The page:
Easy access to opioids sets some athletes up for addiction

April Mach, a pharmacist at Angell Animal Medical Center, empties a prescription bottle of opioid painkillers that she filled for a patient at the pharmacy inside the facility in Boston on Sep. 11, 2018. In a sign of the desperation behind the drug epidemic, many veterinarians believe that more pet owners are using their cats and dogs as a ploy to obtain opioids for themselves. (Photo by John Tlumacki/The Boston Globe via Getty Images)

In 2013, He was on his way to the major leagues with a 90 mile per hour fastball. Within three years, Carter Hope lost his way and his career.

The opioid crisis knows no boundaries and athletes are not immune, especially when they are frequently prescribed for injuries.

How did Hope go from pitching in the Kansas City Royals’ minor leagues, to having his family lock up their possessions for fear of him pawning them to fuel his addiction?

A prescription opioid addiction.

According to The Athletic, Hope’s opioid journey started in the winter of 2014 after a friend introduced him to prescription opioids. Not long after, Hope found a supplier and showed up to spring training workouts intoxicated with the prescription.

The drugs had a horrible affect on his body and performance. His minor league earned run average went from 3.71 to 6.04. The Royals recommended he enter rehab. The club waited around for change.

But change never came. The Royals released him in 2016.

“I had been doing the opiates,” Hope said. “I didn’t look right. I wasn’t ready to be in a spring training situation. And I think they saw that,”

Hope returned home and started a journey to get his life back on track. It wasn’t easy. He sold his car and used the money to buy heroin. He totaled his new car while being on high on the drug.

“My flesh just craved it,” Hope said.

His mother realized how serious his addiction was when she saw how much money he spent on the drugs. She locked up her possessions because she didn’t want Carter pawning them to fuel his addiction.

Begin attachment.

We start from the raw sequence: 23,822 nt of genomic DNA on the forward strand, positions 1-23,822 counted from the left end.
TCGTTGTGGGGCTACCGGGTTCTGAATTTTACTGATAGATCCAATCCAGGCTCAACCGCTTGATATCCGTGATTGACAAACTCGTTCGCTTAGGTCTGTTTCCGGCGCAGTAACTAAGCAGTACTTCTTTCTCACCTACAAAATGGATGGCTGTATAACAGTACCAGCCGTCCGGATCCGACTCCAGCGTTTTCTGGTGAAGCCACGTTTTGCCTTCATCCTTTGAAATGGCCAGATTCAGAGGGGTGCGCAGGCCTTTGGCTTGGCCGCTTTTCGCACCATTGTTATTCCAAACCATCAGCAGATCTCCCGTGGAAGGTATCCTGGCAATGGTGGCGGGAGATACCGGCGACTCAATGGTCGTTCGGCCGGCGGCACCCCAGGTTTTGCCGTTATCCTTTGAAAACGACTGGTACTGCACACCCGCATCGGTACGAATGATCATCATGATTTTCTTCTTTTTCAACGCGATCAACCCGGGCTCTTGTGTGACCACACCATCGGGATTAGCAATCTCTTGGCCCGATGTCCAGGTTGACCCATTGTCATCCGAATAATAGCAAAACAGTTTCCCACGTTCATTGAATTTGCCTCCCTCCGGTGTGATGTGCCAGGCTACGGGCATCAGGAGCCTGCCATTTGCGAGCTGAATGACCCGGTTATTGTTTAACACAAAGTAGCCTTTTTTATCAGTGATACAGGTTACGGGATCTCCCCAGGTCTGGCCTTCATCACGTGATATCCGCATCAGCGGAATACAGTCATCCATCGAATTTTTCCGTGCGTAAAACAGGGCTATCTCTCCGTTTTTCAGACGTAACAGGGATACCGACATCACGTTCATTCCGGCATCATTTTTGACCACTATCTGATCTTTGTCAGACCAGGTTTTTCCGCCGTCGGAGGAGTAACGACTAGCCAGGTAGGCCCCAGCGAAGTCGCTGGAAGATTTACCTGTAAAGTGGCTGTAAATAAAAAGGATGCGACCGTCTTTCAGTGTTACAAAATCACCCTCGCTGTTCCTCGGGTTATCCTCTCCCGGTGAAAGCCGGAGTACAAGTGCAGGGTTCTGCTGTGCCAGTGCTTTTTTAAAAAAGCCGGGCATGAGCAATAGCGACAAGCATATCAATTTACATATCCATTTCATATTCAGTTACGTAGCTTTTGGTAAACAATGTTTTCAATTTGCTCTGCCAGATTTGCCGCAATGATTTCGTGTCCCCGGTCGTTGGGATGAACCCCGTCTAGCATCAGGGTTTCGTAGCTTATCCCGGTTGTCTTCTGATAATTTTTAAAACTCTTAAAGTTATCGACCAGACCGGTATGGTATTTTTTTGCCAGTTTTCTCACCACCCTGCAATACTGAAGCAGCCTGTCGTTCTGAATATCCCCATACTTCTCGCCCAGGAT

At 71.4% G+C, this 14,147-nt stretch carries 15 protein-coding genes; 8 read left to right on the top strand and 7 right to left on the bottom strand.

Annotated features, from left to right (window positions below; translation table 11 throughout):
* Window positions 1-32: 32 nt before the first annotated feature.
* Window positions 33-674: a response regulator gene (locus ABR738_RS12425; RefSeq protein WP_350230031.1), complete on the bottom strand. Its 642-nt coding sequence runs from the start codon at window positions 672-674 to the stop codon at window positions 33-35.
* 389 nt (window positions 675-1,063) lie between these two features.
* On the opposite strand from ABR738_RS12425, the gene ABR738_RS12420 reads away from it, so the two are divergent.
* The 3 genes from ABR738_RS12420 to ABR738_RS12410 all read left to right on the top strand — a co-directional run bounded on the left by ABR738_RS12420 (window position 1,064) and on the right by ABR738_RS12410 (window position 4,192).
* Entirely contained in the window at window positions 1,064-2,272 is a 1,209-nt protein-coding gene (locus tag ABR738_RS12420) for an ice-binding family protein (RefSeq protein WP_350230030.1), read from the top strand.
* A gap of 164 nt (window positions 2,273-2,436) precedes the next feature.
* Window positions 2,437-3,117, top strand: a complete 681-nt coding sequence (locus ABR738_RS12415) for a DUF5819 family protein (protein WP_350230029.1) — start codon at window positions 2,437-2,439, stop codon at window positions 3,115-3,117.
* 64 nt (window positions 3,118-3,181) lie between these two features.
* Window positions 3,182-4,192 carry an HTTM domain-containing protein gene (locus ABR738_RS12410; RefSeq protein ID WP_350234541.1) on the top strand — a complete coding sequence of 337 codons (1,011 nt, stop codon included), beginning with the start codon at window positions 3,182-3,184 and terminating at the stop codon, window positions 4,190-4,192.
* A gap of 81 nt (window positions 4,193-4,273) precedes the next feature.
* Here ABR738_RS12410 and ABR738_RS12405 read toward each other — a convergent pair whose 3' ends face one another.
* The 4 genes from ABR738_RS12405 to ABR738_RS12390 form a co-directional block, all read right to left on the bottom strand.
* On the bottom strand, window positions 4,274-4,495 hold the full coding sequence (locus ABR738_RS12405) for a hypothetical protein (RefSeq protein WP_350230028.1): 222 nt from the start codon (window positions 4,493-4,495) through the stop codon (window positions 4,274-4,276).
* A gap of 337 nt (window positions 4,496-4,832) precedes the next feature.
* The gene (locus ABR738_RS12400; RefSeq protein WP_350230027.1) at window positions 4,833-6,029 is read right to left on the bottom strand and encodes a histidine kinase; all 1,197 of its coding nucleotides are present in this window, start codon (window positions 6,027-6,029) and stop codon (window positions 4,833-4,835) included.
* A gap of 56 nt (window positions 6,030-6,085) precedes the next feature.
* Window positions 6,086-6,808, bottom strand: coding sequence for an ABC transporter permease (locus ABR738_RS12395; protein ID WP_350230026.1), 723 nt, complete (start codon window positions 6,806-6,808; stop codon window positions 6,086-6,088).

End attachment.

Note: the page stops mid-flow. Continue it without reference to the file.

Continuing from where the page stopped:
“Living in prison,” is what Hope’s mother told The Athletic.

But he was mentored by a family friend, went to rehab and worked on his relationship with God. He takes medicine to curb his withdrawals.

The Royals invited him back, and he pitched for the team’s minor league affiliate in Wilmington again, in 2018.

According to the National Institute on Drug Abuse, the opioid addiction, including heroin and prescription pain relievers, is an epidemic is taking the 130 lives in the United States per day.

Although Hope survived his battle, his story resembles that of many whose lives have been impacted by opioids.

Where the problem starts and how it escalates

Opiates produce many effects in the brain, including the blockage of pain signals. That’s why they are used for pain management after serious surgeries. Along with the reduction of pain, many people feel happy and at ease due to the artificial endorphins opiates create. They feel a high.

The Hawaii Medical Journal states opiates trick the brain into stopping the production of natural endorphins.

More than 255 million prescriptions were issued in the United States, resulting in a prescribing rate of 81.3 prescriptions per 100 people.

According to the Mayo Clinic, when someone can’t naturally produce endorphins, they can become depressed without that happy feeling given by opioids. Nobody wants to be in pain or depressed. They find the cure in prescription opioids such as Oxycodone, Fentanyl and Hydromorphone.  

That opiates cure the very problem they cause leads to one of the biggest issues with prescription opioids: the rate they are prescribed.

The National Institute of Drug Abuse states the number of prescriptions for opioids increased from 76 million to 207 million in the period from 1991 to 2013.

According to the Centers for Disease Control and Prevention, the peak for prescription opioids was reached in 2012. More than 255 million prescriptions were issued in the United States, resulting in a prescribing rate of 81.3 prescriptions per 100 people.

In 2017, the rate dropped to its lowest level in 10 years, with 58.7 prescriptions per 100 people. However, the problem with issuing the drug is still prevalent.

With more prescription opioids being issued, athletes get more than what they need. This leads to their addictions.


The NFL has serious issues with its use of opioids.

According to a 2011 study done by researchers at Washington University’s School of Medicine, seven percent of former NFL players misused opioid painkillers. That was more than  four times higher than the rate of the general public.

When athletes are playing, injuries and pain are common. Team doctors prescribe painkillers such as opioids. However, the rate at which they are distributed by team doctors is a problem.